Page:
Every day, organizations worldwide are engaged in a collective two steps forward, one step back march toward improved immigration services and policies. What hard-earned lessons are these nonprofits, and the foundations that support them, learning from their persistent efforts? This collection of evaluations, case studies, and lessons learned exposes and explores the nuances of effective collaboration, the value of coordinated messaging, the bedrock of ongoing advocacy efforts, and the vital importance of long-term and flexible funding.

More ways to engage:
- Add your organization's content to this collection.
- Send us content recommendations.
- Easily share this collection on your website or app.

"Immigration" by is licensed under CC 2.0

Search this collection

Clear all

4 results found

reorder grid_view

Essential and Excluded: How the COVID-19 Pandemic is Impacting Immigrant Families

February 23, 2021

Between April and November 2020, organizers in New York, New Jersey, Connecticut, Pennsylvania, Nevada, and North Carolina had in-depth conversations with over 900 primarily Latinx immigrants—including nearly 400 undocumented community members. While capturing different moments of the pandemic, important issues facing immigrant communities were surfaced across the surveys.

Do Immigration Enforcement Programs Reduce Crime? Evidence from the 287(g) Program in North Carolina

April 11, 2018

This paper examines 287(g)'s implementation across multiple counties in North Carolina and identifies its impact on local crime rates and police clearance rates by exploiting time variation in regional immigration enforcement trends. The 287(g) program did not affect the crime rate in North Carolina or police clearance rates but it did boost the number of assaults against police officers.

Evaluation of a Pilot Project to Advance Pro-Immigrant Advocacy for Center for New Community, National Immigration Law Center, Progressive States Action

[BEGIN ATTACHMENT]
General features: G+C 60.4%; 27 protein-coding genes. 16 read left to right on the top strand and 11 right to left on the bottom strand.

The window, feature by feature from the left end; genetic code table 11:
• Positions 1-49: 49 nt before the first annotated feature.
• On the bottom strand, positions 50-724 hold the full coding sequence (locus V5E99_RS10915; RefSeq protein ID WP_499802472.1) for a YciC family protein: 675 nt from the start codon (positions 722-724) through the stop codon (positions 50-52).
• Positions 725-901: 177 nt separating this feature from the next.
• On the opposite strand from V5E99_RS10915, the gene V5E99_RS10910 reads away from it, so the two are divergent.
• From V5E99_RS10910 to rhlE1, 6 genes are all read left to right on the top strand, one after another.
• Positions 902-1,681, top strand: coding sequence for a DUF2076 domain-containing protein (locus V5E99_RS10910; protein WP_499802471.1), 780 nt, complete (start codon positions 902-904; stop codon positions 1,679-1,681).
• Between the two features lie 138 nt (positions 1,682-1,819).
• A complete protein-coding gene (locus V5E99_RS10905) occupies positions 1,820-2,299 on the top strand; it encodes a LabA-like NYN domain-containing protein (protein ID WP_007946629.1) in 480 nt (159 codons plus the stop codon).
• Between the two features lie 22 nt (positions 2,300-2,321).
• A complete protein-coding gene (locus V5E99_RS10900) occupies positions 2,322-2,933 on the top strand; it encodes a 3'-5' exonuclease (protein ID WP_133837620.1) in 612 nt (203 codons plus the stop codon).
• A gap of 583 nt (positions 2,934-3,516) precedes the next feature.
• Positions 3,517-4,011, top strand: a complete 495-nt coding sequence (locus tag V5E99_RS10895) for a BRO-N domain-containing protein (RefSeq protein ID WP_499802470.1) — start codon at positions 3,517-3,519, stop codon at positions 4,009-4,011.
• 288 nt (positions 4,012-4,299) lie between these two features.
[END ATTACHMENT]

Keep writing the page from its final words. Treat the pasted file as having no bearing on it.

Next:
March 31, 2014

Since the four pillars were articulated in 2007, the immigrant rights movement has expanded in a number of significant ways. It has built stronger partnerships, both with other progressive groups, and with moderate and conservative allies. It has taken on a more state-level focus, as the continued failure to achieve comprehensive immigration reform at the federal level has led to a proliferation of state-level laws and initiatives. And new voices and leaders have emerged within the movement, most notably the "DREAMers," young undocumented immigrants brought to the U.S. as children who would benefit from the DREAM Act, which would provide a path to citizenship and other benefits for those in their specific situation.The net result of these changes has been a movement that is more adaptable, more localized, and more diverse -- but not necessarily more effective, when judged by the national-level metric of achieving comprehensive immigration reform. And it is debatable to what extent advances at the state level have been the result of state-level, ground-up organizing vs. coordinated action from national organizations.The pilot project that is the subject of this evaluation gets at these very issues. It addresses the possibility of pro-immigrant advocacy at the state level, and tests a model of national-local collaboration to advance this goal.

Advocacy; Coalition Building & Collaboration; Research & Evaluation

Children in Immigrant Families

February 6, 2010

This report shares facts and statistics about children from immigrant families living in North Carolina. It aims to educate the public and engage policymakers in meaningful conversations about eliminating the barriers that these children and their families face.